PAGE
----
Kıbrıslı Mehmed Kamil Pasha (Mehmed Kamil Pasha the Cypriot), also spelled as Kâmil Pasha or Kiamil Pasha was an Ottoman statesman of Turkish Cypriot origin in the late 19th century and early 20th century, who became, as aside regional or international posts within the Ottoman state structure, grand vizier of the Empire during four different periods.
He was born in Lefkoşa in 1833, son of Captain Salih Ağa from the village of Gaziler, in Northern Cyprus. His first post was in the household of the Khedive of Egypt who at that time was only nominally dependent to the central Ottoman power in İstanbul. In the course of this appointment he visited London for the Great Exhibition of 1851 in charge of one of the Khedive's sons. Kiamil's sojourn in England left in him a lifelong admiration for Britain and during his career within the Ottoman state, he was always known to be an Anglophile.
After remaining in Egypt for ten years, Mehmed Kamil exchanged the service of Abbas I for that of the Ottoman Government as of 1860 and for the ensuing nineteen years -that is to say until he first entered the Cabinet-, he filled very numerous administrative appointments in every part of the Empire. He governed, or helped to govern provinces such as Eastern Rumelia, Hercegovina, Kosovo, and his native Cyprus.
Between 1885 and 1913 he filled the office of Grand Vizier four times. His periods of office were;
In May 1913, he returned to his native Cyprus which he had not seen since he had ceased to govern it as far back as 1864.
The reason was no happy one. After the Young Turk Revolution of 1908, Kamil initially had tried to compromise with the new men in power. But soon he decided to oppose the Young Turk Regime and became a figurehead of the so-called "liberal" (merely conservative-traditionalist) opposition. After the overthrow of the Young Turk Regime in summer 1912, he became Grand-Vizier of the then ruling liberals. But he had no time to consolidate power because the Ottoman Empire got involved in the First Balkan War of 1912/13 and suffered serious military defeat, accompanied by massacres and mass flight of muslim inhabitants of the contested Balkan provinces. In January 1913, Kamils government decided to accept severe peace conditions including massive territorial losses. The Young Turks in the military forces used that period of ultimate weakness and governmental unpopularity for their second coup d'etat.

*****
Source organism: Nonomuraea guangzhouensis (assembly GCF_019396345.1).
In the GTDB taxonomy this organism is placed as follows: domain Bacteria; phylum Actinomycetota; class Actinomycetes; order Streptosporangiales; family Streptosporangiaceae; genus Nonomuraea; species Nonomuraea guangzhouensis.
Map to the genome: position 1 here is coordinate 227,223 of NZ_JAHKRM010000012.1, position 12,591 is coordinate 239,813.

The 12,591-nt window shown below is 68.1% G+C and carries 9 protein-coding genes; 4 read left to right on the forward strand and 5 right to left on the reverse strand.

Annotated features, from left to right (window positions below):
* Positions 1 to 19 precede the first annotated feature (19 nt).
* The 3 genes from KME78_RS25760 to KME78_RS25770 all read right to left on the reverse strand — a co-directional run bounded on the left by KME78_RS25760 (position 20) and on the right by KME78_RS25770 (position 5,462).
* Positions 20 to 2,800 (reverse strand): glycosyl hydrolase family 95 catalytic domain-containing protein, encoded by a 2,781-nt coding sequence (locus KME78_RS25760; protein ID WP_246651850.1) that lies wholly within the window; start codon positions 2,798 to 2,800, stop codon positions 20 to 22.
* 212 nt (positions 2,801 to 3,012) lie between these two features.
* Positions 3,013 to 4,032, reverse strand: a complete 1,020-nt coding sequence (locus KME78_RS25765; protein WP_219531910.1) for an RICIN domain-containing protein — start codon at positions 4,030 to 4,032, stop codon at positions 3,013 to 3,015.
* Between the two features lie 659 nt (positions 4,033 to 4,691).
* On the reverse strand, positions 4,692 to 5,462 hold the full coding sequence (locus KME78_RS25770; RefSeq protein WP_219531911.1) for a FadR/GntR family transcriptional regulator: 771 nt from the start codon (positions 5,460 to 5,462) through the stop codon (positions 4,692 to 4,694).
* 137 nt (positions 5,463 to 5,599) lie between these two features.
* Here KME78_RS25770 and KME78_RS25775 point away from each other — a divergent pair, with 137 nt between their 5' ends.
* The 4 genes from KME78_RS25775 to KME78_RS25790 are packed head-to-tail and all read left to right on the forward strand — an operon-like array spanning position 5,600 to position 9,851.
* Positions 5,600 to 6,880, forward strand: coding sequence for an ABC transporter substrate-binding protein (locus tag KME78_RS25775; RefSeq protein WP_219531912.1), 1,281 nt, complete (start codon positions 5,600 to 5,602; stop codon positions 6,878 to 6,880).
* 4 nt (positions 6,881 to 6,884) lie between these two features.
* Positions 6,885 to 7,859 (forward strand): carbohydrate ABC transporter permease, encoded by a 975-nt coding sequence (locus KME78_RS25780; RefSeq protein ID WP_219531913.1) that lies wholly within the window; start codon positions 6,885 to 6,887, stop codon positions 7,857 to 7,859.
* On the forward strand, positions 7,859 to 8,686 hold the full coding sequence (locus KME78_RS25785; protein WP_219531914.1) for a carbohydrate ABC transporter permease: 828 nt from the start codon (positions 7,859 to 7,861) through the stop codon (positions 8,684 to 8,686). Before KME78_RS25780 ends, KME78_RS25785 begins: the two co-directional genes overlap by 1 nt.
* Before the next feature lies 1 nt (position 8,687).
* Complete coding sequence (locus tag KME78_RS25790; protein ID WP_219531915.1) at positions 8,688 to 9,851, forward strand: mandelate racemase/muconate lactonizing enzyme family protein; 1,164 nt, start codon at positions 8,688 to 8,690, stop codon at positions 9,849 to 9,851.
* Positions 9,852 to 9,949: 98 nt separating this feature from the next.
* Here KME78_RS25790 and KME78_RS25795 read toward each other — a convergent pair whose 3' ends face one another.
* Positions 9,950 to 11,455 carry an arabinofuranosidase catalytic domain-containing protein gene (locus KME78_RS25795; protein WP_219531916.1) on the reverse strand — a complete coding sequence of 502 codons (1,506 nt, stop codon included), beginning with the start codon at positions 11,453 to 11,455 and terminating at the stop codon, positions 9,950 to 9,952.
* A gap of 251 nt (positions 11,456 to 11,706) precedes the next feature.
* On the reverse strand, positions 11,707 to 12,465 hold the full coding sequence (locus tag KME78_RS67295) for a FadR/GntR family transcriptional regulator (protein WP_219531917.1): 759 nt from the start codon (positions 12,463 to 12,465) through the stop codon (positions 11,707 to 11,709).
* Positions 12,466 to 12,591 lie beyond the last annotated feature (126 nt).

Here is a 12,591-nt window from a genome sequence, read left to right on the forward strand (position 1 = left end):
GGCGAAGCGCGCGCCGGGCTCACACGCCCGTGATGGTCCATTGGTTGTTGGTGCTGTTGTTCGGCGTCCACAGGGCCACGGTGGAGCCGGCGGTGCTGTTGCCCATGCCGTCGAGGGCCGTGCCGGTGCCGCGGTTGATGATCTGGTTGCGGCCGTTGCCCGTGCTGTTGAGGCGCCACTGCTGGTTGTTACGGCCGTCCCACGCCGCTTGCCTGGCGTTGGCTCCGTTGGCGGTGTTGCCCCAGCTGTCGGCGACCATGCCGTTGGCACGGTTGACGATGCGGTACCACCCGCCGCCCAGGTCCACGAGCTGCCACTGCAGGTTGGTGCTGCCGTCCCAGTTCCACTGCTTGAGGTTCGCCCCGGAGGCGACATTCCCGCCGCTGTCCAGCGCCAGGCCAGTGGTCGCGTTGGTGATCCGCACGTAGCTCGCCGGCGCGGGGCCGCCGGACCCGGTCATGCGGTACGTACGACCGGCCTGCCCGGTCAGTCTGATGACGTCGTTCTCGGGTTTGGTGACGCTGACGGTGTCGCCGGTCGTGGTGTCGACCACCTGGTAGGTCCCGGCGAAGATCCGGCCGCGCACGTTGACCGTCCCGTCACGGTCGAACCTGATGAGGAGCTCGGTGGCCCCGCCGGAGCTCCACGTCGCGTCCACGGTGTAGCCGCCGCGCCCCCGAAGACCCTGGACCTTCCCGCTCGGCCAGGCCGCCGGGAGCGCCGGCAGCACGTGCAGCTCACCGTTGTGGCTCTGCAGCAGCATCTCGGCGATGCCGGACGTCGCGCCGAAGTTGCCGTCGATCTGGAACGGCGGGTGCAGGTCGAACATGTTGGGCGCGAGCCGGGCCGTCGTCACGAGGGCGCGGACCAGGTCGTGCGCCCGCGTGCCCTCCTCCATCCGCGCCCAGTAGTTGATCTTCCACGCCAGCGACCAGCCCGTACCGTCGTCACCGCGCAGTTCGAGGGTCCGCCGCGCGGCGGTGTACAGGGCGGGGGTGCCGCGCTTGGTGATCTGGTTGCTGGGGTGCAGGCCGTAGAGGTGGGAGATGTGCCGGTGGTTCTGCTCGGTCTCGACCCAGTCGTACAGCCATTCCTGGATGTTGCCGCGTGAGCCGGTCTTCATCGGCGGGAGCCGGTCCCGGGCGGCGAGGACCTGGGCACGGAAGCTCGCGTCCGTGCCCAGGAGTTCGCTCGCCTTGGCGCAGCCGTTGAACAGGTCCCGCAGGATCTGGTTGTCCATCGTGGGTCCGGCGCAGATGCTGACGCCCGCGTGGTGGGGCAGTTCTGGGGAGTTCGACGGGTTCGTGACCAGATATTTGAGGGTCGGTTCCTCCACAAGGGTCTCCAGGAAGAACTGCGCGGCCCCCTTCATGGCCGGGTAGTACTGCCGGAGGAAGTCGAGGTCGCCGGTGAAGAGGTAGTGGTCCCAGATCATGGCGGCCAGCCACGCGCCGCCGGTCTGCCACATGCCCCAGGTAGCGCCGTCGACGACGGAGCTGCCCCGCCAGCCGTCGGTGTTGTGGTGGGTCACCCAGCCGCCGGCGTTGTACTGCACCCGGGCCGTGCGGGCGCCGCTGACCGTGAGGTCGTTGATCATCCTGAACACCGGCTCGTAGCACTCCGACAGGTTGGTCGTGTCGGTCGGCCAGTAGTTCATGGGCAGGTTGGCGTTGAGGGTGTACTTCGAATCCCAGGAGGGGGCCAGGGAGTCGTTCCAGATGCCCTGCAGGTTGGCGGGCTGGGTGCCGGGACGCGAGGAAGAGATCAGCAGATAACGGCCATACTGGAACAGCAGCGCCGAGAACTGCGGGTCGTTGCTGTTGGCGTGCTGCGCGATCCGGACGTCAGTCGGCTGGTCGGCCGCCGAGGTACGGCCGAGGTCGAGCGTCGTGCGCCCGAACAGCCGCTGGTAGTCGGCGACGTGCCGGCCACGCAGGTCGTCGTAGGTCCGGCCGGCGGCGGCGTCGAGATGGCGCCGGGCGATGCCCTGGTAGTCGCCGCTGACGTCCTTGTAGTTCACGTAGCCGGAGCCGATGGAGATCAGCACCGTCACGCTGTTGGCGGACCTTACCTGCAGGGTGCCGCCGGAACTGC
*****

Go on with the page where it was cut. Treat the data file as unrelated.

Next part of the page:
On 23 January 1913, Enver Pasha, one of the Young Turk military leaders, burst with some of his associates into the Sublime Porte while the Cabinet was actually in session. One of Envers officers, Yakup Cemil, shot the Minister of War Nazım Pasha and the group pressed Kamil Paşa to resign immediately.
Kamil was put under house arrest and surveillance. The ex-Grand Vizier (who probably was in danger of life) was invited by his British friend Lord Kitchener to stay with him in Cairo. After three months in Egypt, Mehmed Kamil Pasha decided to wait a favourable turn of fortune in his native Cyprus.
Five weeks after his return to Cyprus the assassination of his Young Turk successor in the Grand Vizierate, Mahmud Şevket Pasha, occurred in June 1913, possibly to avenge the murder of Nazım Pasha. The Young Turk regime reacted with persecution of well-known opoosition politicians. The prominent Old Turks were either expelled or had to flee from Turkey. Ahmed Djemal Paşa, then Young Turk prefect of the capital Constantinople, indicated to Kamil's family that he had to leave the Ottoman Empire or he would be arrested. His family joined his excile.
Sir Ronald Storrs, British Governor of Cyprus from 1926 to 1932, caused a memorial to be raised over Mehmed Kamil Pasha's grave. He also composed the English inscription, carved on the headstone below a Turkish one in old lettering. It runs as follows:
His Highness Kiamil Pasha
Son of Captain Salih Agha of Pyroi
Born in Nicosia in 1833
Commissioner of Larnaca
Director of Evqaf
Four times Grand Vizier of the Ottoman Empire
A Great Turk and
A Great Man.